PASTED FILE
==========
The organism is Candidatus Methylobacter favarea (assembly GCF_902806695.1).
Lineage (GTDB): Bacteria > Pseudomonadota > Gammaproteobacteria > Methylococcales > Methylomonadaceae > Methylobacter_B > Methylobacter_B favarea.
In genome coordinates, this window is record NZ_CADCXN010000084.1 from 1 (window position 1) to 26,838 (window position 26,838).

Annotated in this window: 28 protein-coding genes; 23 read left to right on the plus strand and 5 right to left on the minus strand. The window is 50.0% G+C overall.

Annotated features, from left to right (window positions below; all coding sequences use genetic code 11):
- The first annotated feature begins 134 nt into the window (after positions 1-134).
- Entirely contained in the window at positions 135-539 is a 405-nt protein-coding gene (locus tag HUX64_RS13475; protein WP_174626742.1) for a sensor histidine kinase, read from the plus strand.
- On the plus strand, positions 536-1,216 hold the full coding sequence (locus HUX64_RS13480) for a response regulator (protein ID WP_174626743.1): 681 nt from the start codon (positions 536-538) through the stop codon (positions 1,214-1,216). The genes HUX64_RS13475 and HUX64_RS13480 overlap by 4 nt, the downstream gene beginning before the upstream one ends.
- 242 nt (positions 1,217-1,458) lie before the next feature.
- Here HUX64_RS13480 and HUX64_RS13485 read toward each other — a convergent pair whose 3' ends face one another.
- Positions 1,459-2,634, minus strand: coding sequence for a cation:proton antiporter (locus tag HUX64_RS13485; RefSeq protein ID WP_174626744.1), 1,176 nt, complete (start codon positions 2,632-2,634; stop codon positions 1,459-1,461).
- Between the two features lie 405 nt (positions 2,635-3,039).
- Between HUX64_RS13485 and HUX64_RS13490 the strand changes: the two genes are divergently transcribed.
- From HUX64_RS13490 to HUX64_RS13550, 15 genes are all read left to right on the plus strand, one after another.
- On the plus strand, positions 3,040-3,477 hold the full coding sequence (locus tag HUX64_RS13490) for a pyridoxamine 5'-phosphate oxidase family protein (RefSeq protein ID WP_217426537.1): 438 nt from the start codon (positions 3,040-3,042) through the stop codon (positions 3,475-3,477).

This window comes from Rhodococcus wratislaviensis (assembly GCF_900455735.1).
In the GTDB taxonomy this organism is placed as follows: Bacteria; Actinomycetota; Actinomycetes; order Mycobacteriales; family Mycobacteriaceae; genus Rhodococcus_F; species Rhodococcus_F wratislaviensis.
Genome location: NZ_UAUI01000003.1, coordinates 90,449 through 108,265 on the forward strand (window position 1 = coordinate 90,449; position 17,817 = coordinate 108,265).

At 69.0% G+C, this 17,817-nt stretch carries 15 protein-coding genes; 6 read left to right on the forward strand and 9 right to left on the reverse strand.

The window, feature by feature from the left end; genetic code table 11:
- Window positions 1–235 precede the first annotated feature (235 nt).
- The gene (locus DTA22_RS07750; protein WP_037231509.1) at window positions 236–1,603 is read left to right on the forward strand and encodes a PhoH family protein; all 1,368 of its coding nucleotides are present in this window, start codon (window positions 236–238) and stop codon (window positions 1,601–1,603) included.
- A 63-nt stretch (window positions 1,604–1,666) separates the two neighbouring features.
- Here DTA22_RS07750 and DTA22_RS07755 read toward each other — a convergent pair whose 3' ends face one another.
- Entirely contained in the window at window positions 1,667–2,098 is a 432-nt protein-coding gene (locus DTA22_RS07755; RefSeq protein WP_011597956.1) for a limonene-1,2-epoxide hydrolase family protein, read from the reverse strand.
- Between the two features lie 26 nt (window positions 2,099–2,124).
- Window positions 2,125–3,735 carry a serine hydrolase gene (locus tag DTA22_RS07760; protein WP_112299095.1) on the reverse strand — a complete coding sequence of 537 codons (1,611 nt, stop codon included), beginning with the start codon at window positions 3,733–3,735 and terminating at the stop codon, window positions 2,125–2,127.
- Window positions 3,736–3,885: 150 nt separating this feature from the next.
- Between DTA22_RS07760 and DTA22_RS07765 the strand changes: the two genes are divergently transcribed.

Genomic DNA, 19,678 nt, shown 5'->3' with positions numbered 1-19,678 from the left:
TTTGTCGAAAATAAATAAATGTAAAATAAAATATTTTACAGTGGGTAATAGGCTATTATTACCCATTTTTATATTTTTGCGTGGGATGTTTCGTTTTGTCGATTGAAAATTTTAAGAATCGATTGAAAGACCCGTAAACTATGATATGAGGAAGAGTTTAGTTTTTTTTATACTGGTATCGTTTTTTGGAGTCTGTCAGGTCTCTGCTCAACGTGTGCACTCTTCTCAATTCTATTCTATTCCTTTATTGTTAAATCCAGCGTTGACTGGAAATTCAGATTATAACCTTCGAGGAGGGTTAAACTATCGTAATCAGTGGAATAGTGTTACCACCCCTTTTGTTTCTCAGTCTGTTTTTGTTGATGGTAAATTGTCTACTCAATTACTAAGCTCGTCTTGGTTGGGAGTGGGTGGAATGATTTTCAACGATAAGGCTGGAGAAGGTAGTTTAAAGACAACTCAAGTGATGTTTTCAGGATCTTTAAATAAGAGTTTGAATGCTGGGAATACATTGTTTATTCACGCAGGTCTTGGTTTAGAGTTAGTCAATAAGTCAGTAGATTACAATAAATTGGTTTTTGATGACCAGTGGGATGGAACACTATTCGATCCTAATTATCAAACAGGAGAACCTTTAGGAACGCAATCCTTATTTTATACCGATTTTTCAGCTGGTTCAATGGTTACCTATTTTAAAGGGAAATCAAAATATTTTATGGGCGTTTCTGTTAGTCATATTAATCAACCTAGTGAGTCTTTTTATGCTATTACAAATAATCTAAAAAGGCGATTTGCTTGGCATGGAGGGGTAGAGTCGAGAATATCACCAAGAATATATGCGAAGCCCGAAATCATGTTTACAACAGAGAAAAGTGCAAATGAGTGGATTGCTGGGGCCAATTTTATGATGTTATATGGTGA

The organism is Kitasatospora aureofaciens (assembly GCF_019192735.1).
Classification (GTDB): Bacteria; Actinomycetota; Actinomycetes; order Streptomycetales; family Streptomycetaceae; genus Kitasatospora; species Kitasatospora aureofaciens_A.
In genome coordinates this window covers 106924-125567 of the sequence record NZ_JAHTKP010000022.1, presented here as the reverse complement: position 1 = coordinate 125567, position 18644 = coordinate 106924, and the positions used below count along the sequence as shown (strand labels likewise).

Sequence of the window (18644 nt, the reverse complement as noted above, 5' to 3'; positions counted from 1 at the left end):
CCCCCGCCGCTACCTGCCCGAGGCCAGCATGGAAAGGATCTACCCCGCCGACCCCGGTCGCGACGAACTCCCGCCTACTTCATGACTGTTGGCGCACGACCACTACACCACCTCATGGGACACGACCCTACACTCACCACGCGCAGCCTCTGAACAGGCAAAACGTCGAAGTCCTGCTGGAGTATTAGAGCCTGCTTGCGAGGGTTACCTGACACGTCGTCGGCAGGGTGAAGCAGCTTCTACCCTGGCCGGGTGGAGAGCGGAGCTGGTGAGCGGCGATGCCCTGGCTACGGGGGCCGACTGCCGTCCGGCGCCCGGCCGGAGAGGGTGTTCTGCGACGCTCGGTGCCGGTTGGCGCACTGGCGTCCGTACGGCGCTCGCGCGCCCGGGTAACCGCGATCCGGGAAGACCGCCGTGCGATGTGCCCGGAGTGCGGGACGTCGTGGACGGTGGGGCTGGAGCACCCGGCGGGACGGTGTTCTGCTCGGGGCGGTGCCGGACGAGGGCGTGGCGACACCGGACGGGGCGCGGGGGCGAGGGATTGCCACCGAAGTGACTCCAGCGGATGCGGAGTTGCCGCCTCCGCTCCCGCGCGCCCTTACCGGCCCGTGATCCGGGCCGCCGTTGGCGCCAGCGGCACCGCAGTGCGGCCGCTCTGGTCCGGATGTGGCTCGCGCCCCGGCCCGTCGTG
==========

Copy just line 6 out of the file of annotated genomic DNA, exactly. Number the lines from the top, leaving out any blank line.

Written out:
- The first annotated feature begins 134 nt into the window (after positions 1-134).